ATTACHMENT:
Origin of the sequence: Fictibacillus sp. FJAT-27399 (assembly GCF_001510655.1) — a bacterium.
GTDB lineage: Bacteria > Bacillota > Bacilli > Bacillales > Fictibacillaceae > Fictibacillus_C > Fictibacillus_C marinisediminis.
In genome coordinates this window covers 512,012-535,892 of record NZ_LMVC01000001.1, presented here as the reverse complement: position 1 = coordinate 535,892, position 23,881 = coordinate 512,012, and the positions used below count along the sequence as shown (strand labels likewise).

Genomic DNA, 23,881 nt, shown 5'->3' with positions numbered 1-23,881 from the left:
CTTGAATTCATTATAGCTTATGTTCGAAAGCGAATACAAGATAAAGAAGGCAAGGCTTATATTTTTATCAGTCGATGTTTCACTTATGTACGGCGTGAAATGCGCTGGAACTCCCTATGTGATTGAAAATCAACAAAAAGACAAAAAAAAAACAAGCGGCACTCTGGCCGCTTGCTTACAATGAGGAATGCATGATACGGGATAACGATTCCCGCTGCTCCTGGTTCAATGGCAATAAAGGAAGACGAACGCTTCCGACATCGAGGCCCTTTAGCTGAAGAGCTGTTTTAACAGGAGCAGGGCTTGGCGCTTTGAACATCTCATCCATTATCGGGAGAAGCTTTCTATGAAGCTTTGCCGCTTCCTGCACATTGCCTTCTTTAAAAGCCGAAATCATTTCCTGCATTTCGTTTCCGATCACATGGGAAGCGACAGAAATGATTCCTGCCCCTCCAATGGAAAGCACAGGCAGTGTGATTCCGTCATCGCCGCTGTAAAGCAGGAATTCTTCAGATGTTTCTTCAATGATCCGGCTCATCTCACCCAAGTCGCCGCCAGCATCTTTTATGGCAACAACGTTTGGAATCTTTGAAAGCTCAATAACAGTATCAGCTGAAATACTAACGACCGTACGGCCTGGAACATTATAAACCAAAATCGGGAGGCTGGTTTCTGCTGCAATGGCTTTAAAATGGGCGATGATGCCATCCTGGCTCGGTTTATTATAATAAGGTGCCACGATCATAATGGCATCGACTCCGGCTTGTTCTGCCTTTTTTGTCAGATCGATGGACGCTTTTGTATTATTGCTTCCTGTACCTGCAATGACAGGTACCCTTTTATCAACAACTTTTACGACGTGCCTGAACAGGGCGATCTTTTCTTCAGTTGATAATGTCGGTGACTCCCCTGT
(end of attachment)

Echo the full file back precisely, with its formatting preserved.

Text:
Origin of the sequence: Fictibacillus sp. FJAT-27399 (assembly GCF_001510655.1) — a bacterium.
GTDB lineage: Bacteria > Bacillota > Bacilli > Bacillales > Fictibacillaceae > Fictibacillus_C > Fictibacillus_C marinisediminis.
In genome coordinates this window covers 512,012-535,892 of record NZ_LMVC01000001.1, presented here as the reverse complement: position 1 = coordinate 535,892, position 23,881 = coordinate 512,012, and the positions used below count along the sequence as shown (strand labels likewise).

Genomic DNA, 23,881 nt, shown 5'->3' with positions numbered 1-23,881 from the left:
CTTGAATTCATTATAGCTTATGTTCGAAAGCGAATACAAGATAAAGAAGGCAAGGCTTATATTTTTATCAGTCGATGTTTCACTTATGTACGGCGTGAAATGCGCTGGAACTCCCTATGTGATTGAAAATCAACAAAAAGACAAAAAAAAAACAAGCGGCACTCTGGCCGCTTGCTTACAATGAGGAATGCATGATACGGGATAACGATTCCCGCTGCTCCTGGTTCAATGGCAATAAAGGAAGACGAACGCTTCCGACATCGAGGCCCTTTAGCTGAAGAGCTGTTTTAACAGGAGCAGGGCTTGGCGCTTTGAACATCTCATCCATTATCGGGAGAAGCTTTCTATGAAGCTTTGCCGCTTCCTGCACATTGCCTTCTTTAAAAGCCGAAATCATTTCCTGCATTTCGTTTCCGATCACATGGGAAGCGACAGAAATGATTCCTGCCCCTCCAATGGAAAGCACAGGCAGTGTGATTCCGTCATCGCCGCTGTAAAGCAGGAATTCTTCAGATGTTTCTTCAATGATCCGGCTCATCTCACCCAAGTCGCCGCCAGCATCTTTTATGGCAACAACGTTTGGAATCTTTGAAAGCTCAATAACAGTATCAGCTGAAATACTAACGACCGTACGGCCTGGAACATTATAAACCAAAATCGGGAGGCTGGTTTCTGCTGCAATGGCTTTAAAATGGGCGATGATGCCATCCTGGCTCGGTTTATTATAATAAGGTGCCACGATCATAATGGCATCGACTCCGGCTTGTTCTGCCTTTTTTGTCAGATCGATGGACGCTTTTGTATTATTGCTTCCTGTACCTGCAATGACAGGTACCCTTTTATCAACAACTTTTACGACGTGCCTGAACAGGGCGATCTTTTCTTCAGTTGATAATGTCGGTGACTCCCCTGT